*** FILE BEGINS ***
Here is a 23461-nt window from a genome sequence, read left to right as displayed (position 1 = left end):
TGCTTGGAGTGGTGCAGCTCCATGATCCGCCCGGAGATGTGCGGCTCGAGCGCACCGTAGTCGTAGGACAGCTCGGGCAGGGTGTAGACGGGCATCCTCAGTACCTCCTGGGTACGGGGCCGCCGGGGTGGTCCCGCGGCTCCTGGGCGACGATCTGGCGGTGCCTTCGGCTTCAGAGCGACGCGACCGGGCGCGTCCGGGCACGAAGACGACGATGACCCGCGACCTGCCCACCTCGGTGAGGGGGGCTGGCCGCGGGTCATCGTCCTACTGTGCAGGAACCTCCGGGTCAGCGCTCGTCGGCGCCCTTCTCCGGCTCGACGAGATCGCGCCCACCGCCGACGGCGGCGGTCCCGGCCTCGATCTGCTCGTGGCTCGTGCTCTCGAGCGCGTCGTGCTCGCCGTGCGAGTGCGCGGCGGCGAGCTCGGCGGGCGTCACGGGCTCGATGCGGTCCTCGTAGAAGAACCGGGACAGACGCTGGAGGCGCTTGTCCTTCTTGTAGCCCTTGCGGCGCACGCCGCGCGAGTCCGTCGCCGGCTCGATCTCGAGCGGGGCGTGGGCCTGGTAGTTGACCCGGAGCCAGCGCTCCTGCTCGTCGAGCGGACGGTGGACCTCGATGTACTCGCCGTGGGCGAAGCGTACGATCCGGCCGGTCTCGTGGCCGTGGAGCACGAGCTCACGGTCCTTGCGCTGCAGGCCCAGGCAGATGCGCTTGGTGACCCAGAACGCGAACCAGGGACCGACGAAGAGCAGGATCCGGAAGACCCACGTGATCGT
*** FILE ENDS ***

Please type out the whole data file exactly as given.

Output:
Here is a 23461-nt window from a genome sequence, read left to right as displayed (position 1 = left end):
TGCTTGGAGTGGTGCAGCTCCATGATCCGCCCGGAGATGTGCGGCTCGAGCGCACCGTAGTCGTAGGACAGCTCGGGCAGGGTGTAGACGGGCATCCTCAGTACCTCCTGGGTACGGGGCCGCCGGGGTGGTCCCGCGGCTCCTGGGCGACGATCTGGCGGTGCCTTCGGCTTCAGAGCGACGCGACCGGGCGCGTCCGGGCACGAAGACGACGATGACCCGCGACCTGCCCACCTCGGTGAGGGGGGCTGGCCGCGGGTCATCGTCCTACTGTGCAGGAACCTCCGGGTCAGCGCTCGTCGGCGCCCTTCTCCGGCTCGACGAGATCGCGCCCACCGCCGACGGCGGCGGTCCCGGCCTCGATCTGCTCGTGGCTCGTGCTCTCGAGCGCGTCGTGCTCGCCGTGCGAGTGCGCGGCGGCGAGCTCGGCGGGCGTCACGGGCTCGATGCGGTCCTCGTAGAAGAACCGGGACAGACGCTGGAGGCGCTTGTCCTTCTTGTAGCCCTTGCGGCGCACGCCGCGCGAGTCCGTCGCCGGCTCGATCTCGAGCGGGGCGTGGGCCTGGTAGTTGACCCGGAGCCAGCGCTCCTGCTCGTCGAGCGGACGGTGGACCTCGATGTACTCGCCGTGGGCGAAGCGTACGATCCGGCCGGTCTCGTGGCCGTGGAGCACGAGCTCACGGTCCTTGCGCTGCAGGCCCAGGCAGATGCGCTTGGTGACCCAGAACGCGAACCAGGGACCGACGAAGAGCAGGATCCGGAAGACCCACGTGATCGT